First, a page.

From William Blake's Auguries of Innocence:
A dog starv'd at his Master's GateBishirmeer. 20-r zuunii tuuhiig Blake ter chigeer ni zugnuud harchihsan met--an augury?. Tovchhondoo bol:
Predicts the ruin of the State.
A Horse misus'd upon the Road
Calls to Heaven for Human blood.
Each outcry of the hunted Hare
A fibre from the Brain does tear.
To see a World in a Grain of Sandyum daa...
And a Heaven in a Wild Flower,
Hold Infinity in the palm of your hand
And Eternity in an hour.
Blake-iig sonirhoj baigaa humuus baival Songs of Innocense and of Experience-ees ehelsen ni zuv baih (bolj ugvul Blake-iin uuriih ni engrave hiisen plate-tey edition-g olj avaaray). Tegeed hervee bur literary criticism ene terd horhoisdog bol Harold Bloom-iin commentary-g unshihiig zuvluyu--yalanguya Tyger deer hiisen tailbar ni lut.
Addendum: Harold Bloom's advice for college freshmen - Get Lost. In Books. (if you have time, read the entire series)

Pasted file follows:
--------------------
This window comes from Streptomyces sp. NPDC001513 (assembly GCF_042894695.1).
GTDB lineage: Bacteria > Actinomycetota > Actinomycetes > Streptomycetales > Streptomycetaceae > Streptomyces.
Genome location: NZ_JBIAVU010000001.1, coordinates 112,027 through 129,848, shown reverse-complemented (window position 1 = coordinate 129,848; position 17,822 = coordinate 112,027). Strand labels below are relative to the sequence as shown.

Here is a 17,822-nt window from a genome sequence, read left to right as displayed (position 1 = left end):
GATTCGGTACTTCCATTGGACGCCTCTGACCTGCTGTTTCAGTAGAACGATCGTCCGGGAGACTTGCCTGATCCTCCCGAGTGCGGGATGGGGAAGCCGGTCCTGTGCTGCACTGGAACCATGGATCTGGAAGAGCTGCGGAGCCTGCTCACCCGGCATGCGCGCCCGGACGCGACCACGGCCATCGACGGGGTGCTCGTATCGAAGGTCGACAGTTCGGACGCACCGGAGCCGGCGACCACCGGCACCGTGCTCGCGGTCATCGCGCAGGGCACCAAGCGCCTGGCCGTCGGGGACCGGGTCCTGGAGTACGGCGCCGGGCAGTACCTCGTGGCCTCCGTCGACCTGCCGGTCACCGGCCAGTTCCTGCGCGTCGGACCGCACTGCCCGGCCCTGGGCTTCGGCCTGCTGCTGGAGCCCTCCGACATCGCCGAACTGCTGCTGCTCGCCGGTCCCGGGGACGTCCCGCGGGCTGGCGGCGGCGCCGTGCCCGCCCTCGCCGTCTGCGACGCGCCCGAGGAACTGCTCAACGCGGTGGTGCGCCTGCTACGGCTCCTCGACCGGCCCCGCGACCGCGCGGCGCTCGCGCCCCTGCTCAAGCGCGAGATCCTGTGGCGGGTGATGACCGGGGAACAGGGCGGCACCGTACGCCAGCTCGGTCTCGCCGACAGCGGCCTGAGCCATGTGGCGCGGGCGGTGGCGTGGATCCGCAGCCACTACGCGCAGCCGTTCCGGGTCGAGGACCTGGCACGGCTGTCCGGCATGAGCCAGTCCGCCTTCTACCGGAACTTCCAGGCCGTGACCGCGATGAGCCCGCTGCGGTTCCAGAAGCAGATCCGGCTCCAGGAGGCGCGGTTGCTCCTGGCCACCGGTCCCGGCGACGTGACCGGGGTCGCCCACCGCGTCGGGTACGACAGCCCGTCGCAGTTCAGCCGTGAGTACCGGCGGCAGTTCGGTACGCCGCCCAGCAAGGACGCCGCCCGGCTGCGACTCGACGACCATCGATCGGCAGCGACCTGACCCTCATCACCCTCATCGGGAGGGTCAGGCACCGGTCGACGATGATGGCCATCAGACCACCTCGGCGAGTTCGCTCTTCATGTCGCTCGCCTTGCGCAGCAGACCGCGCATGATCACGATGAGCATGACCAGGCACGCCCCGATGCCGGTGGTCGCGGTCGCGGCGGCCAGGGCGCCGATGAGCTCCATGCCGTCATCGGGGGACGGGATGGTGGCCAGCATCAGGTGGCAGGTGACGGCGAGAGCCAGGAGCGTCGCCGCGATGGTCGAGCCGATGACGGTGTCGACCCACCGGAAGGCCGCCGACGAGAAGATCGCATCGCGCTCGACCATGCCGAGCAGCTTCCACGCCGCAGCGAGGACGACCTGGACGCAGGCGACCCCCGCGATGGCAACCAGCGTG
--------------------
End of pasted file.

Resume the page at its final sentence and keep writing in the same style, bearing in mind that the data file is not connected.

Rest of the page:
There is general agreement on the indispensable canon: Homer, Plato, the Bible, Virgil, Dante, Chaucer, Cervantes, Shakespeare, Montaigne, Milton. From the 19th century until now, keeping only to English and American authors, a slightly more arbitrary selection might include Blake, Wordsworth, Austen, Dickens, George Eliot, Hardy, Yeats and Joyce in England and Ireland. Among the Americans would certainly be Emerson, Thoreau, Melville, Walt Whitman, Emily Dickinson, Hawthorne; and in the 20th century, Faulkner and the major poets: Robert Frost, Wallace Stevens, T. S. Eliot, Hart Crane.